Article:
Measuring Learning and Training: A Checklist 

Going back to the drawing board to have more clarity on the following is essential before setting the processes in motion. 

Identification & Definitions

Defining the Learning Objectives and terms like KRAs (Key Result Areas) and KPIs(Key Performance Indicators), along with identifying the end-result of the training and its impact – direct or indirect on that of business is critical.  The understanding that training of a targeted population will lead to a direct increase in the productivity or output, or will indirectly lead to larger social RoI needs to be broken to its simplest version down before initiation. 


Assessing the organization and its employees in terms of strengths and weaknesses, and thereby establishing what needs to be reinforced and what needs to be reduced will compress the distance towards the end goal. Furthermore, breaking down this across roles and levels, acting upon innate strengths and repairing the external and internal vulnerabilities is also essential.

Checks & Balances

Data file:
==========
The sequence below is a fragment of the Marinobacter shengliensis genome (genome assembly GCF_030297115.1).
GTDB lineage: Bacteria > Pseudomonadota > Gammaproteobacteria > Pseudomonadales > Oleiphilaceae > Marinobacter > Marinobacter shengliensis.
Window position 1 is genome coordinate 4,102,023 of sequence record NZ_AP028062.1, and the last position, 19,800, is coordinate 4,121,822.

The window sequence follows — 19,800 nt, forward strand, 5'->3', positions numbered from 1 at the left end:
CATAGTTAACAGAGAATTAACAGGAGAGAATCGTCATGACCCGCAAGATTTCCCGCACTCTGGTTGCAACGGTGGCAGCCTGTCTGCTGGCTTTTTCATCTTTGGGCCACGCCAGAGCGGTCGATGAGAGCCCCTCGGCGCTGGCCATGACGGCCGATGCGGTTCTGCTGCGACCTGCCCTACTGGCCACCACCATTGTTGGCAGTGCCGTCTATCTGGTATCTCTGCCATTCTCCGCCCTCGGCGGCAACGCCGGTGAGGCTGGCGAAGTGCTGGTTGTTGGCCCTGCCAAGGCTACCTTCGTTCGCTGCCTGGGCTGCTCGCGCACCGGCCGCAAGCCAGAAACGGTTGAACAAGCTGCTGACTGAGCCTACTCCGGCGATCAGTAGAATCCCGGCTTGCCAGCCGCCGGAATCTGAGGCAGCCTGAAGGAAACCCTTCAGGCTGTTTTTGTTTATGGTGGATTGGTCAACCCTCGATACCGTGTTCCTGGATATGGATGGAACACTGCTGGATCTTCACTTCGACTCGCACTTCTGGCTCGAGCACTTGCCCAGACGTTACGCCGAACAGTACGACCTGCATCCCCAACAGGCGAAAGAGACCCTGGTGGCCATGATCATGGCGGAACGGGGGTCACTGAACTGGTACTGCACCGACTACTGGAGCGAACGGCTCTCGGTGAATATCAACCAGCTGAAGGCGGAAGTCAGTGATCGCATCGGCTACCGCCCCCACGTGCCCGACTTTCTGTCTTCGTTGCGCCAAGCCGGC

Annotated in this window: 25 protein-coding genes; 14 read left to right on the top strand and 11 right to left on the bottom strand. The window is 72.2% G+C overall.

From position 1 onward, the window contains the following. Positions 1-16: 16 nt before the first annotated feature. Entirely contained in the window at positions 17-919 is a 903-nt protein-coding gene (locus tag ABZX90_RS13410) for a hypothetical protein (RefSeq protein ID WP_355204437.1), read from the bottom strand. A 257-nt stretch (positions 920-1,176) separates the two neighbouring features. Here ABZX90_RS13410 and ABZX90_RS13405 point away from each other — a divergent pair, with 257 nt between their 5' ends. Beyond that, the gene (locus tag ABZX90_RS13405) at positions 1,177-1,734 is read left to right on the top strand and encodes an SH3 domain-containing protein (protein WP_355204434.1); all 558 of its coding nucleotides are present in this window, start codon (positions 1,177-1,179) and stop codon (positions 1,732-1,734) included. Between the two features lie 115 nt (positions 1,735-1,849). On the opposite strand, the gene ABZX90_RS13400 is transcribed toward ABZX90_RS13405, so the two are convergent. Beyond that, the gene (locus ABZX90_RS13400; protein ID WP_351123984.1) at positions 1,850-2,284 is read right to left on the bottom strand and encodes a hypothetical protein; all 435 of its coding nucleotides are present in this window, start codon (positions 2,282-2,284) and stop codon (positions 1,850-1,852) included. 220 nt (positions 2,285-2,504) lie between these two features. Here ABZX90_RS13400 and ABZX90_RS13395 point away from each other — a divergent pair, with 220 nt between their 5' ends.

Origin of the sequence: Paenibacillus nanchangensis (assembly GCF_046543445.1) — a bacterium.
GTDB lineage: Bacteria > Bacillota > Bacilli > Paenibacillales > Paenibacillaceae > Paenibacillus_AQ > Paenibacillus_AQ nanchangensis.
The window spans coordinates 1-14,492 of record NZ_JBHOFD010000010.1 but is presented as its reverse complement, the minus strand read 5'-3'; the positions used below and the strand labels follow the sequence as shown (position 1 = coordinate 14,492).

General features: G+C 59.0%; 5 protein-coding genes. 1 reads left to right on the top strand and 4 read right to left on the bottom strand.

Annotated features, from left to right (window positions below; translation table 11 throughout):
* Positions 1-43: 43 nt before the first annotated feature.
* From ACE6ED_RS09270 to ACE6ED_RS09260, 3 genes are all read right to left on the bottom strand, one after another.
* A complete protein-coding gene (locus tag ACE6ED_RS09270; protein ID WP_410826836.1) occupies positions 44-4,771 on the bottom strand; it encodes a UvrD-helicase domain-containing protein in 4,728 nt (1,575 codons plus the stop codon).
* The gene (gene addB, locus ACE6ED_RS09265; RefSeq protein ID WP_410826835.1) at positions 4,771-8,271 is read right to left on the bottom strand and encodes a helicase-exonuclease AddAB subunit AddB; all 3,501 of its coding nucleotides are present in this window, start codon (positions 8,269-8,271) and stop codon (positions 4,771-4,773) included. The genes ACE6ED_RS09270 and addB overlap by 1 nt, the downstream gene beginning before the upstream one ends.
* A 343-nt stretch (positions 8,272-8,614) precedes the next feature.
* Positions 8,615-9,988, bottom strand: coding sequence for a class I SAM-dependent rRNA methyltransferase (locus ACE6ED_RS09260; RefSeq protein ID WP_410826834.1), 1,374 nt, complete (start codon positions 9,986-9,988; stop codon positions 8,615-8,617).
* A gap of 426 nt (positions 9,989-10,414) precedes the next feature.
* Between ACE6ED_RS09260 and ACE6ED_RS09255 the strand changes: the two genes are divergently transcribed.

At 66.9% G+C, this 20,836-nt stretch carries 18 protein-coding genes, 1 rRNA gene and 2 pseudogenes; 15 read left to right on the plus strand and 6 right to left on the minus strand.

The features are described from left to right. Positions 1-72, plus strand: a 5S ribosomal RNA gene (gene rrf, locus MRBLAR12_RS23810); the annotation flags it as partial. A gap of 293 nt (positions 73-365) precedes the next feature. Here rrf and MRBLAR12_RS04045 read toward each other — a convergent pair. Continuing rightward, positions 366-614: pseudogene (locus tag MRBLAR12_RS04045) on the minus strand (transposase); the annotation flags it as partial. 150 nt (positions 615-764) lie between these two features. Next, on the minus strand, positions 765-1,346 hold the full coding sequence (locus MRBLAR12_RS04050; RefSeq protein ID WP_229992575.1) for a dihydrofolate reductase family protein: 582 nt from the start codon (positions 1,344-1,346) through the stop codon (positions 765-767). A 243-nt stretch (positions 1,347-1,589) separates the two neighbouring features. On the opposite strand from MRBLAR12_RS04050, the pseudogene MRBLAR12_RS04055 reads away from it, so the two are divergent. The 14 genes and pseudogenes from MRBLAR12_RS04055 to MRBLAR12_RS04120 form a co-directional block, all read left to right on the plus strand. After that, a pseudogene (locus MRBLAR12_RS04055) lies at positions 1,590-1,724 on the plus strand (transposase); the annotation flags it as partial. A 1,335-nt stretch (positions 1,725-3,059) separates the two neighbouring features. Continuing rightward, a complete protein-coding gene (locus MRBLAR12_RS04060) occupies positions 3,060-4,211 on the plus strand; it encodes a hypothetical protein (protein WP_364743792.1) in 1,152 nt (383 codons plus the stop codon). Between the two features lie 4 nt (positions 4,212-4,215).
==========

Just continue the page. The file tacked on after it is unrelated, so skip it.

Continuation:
Not verifying the revelations of the above two points from different stakeholders at different levels is detrimental to the success of the entire L&D intervention. This can be done by listening to all the stakeholders of the process – employees and customers alike. Gather insights of employees who are exiting or the expectations of the employees who have just joined, and foster a system to ensure that the learning discourse doesn’t become a one-sided story. If you are able to hear the unspeakable, you will be on the correct path. 


Synthesize an exhaustive data collection mechanism, and then formulate ways to make it easier to record, aggregate and impute. 

To conclude, there are several variables in the process of learning and development, and most of them are extremely tough to measure. Tougher still is to create an algorithm to co-relate these measurements and prove the cause and effect of training on fulfilment of business goals. However, if a pivot has to be identified in the process, it has to be the step where the skill and population is identified. The entire process of learning is human-centric, which means that the learning population is not likely to act as a homogenous group of learners. Thus, the only feasible to way to implement learning and ascertain its outcome is to do it in levels and stages, and not have a blanket-approach or blanket-solution to all learning problems.  At the end of the day, a problem-based approach, which conforms to the culture, ethos and goals of the organization, is the best way to solve the gap between the need of training and actually delivering it. 

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Topics: Learning & Development, Leadership, #LAndDLeague